U.S. sees "huge" cyber threat in the future

WASHINGTON Wed Nov 17, 2010 1:00am IST

U.S. Defence Secretary Robert Gates answers questions during an onstage interview at the 2010 meeting of the Wall Street Journal CEO Council in Washington, November 16, 2010. REUTERS/Jonathan Ernst

U.S. Defence Secretary Robert Gates answers questions during an onstage interview at the 2010 meeting of the Wall Street Journal CEO Council in Washington, November 16, 2010.

Credit: Reuters/Jonathan Ernst

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WASHINGTON (Reuters) - The United States faces a major threat in the future from cyber technologies that will require civil-military coordination to shield networks from attack, Defence Secretary Robert Gates said on Tuesday.

"I think there is a huge future threat. And there is a considerable current threat," Gates told The Wall Street Journal CEO Council. "And that's just the reality that we all face."

The U.S. Defence Department estimates that over 100 foreign intelligence organizations have attempted to break into U.S. networks. Every year, hackers also steal enough data from U.S. government agencies, businesses and universities to fill the U.S. Library of Congress many times over, officials say.

The Pentagon's biggest suppliers -- including Lockheed Martin Corp, Boeing Co and Northrop Grumman Corp -- are investing in the growing market for cyber technology, estimated at up to $140 billion a year worldwide.

Gates said the U.S. military had made considerable progress protecting its own sites and was working with its private-sector partners "to bring them under that umbrella."

But how to allow Pentagon know-how to be applied to protecting domestic infrastructure can be tricky for legal reasons, including fear of violating civil liberties.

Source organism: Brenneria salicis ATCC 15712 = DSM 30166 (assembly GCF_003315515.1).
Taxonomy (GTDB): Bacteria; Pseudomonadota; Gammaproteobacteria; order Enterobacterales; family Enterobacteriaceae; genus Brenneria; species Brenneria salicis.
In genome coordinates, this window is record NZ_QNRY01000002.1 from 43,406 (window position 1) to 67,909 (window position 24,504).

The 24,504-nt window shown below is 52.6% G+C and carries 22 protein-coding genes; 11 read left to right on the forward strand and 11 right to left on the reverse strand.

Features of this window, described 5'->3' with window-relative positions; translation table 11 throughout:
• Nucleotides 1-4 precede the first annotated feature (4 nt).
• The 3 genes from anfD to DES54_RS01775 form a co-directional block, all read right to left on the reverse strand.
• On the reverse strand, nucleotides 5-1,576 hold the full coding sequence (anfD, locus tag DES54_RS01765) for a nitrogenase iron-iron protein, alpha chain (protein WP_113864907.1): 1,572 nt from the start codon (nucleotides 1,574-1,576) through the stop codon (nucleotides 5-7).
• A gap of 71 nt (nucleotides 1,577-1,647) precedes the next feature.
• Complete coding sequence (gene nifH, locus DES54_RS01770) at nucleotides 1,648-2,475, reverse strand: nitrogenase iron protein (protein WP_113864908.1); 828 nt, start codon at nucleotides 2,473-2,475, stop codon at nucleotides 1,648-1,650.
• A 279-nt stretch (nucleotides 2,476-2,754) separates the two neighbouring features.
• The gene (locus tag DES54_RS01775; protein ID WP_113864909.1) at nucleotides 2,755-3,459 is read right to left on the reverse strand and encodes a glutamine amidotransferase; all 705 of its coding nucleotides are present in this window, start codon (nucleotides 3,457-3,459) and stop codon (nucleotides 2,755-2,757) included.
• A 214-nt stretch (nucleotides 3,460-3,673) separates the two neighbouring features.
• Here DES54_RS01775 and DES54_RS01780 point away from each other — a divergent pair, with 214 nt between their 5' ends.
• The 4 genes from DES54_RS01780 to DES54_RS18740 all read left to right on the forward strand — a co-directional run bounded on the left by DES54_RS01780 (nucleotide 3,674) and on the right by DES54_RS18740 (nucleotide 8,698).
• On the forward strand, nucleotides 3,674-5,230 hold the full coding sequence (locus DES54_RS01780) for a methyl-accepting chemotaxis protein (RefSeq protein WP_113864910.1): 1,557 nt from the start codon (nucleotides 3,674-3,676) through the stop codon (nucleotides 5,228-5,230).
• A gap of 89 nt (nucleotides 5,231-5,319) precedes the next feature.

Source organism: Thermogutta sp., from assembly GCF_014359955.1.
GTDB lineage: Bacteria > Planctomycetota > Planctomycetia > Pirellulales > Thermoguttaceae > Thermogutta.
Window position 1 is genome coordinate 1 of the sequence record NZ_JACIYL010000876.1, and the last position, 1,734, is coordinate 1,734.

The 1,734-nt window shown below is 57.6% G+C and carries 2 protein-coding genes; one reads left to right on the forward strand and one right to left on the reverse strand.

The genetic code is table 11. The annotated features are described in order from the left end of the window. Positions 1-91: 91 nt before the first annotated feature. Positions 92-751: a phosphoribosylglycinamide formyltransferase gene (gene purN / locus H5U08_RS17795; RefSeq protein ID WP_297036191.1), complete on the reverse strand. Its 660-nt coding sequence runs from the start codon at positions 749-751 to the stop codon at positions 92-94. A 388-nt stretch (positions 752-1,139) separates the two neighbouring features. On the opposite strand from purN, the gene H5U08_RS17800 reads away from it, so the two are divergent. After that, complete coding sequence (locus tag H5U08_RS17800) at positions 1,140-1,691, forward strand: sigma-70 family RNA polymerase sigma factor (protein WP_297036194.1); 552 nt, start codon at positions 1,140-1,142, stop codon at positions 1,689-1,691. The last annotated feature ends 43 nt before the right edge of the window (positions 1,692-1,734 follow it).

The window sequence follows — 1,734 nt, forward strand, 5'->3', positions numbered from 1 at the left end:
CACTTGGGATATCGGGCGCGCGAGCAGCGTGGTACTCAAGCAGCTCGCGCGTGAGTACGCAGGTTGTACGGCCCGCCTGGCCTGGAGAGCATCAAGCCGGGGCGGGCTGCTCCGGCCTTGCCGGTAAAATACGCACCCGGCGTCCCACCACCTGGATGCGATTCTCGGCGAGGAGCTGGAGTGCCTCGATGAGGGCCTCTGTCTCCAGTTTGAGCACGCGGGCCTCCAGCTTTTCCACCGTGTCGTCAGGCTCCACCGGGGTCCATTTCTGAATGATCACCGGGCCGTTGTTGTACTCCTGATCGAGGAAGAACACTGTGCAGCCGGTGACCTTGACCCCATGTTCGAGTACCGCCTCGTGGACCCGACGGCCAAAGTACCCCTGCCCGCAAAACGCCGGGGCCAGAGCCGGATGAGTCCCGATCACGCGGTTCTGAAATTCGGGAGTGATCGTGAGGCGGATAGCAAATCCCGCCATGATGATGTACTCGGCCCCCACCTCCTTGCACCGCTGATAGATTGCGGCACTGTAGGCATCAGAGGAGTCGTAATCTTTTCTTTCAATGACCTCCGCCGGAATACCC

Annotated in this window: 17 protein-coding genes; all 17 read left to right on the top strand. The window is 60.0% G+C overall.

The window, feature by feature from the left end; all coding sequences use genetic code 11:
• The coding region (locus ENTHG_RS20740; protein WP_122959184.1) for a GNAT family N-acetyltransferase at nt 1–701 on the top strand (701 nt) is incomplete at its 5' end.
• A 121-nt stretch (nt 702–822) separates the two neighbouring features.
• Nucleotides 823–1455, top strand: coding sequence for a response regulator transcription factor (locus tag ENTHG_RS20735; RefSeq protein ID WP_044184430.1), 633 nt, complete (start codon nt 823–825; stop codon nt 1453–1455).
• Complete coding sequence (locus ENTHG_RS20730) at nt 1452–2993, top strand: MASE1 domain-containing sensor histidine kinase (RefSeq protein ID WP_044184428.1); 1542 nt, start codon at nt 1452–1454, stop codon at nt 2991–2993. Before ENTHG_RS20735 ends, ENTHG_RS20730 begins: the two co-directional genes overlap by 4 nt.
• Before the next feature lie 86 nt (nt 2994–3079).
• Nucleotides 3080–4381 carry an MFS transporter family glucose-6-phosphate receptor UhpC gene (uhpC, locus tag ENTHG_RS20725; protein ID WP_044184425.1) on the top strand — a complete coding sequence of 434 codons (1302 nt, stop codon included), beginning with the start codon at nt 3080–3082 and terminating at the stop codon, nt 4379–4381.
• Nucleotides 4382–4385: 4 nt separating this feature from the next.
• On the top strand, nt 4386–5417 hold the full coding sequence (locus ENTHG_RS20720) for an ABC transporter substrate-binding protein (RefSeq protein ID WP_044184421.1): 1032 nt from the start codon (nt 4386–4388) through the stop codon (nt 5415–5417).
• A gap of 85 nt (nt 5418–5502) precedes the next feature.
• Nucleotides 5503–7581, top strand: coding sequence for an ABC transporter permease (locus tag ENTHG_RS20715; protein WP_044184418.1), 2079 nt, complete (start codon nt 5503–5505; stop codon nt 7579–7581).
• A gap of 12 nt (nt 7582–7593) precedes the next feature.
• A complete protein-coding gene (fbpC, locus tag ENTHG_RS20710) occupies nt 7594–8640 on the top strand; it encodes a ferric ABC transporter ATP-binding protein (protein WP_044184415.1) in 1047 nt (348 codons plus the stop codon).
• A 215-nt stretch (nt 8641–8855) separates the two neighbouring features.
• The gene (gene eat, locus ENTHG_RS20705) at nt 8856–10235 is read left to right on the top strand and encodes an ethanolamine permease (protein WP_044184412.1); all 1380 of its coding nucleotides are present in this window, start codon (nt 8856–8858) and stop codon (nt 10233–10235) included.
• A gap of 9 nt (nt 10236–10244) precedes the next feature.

"The key is the only defence that the United States has against nation-states and other potential threats in the cyber-world is the National Security Agency," Gates said, referring to the super-secretive Defence Department arm that shields national security information and networks, and intercepts foreign communications.

"You cannot replicate the National Security Agency for domestic affairs. There isn't enough money. There isn't enough time. And there isn't enough human talent."

Last month, President Barack Obama's administration announced steps to allow greater cooperation between the NSA and the Department of Homeland Security. That includes stationing the DHS' privacy, civil liberties and legal personnel at the NSA.

"So you have the domestic security agency, DHS, being able to reach into NSA in a real-time way to get the kind of protection we need," Gates said.

"And my hope is that over time that will lead to better protections for both '.gov' and '.com.'"

(Reporting by Phil Stewart; Editing by Eric Beech)

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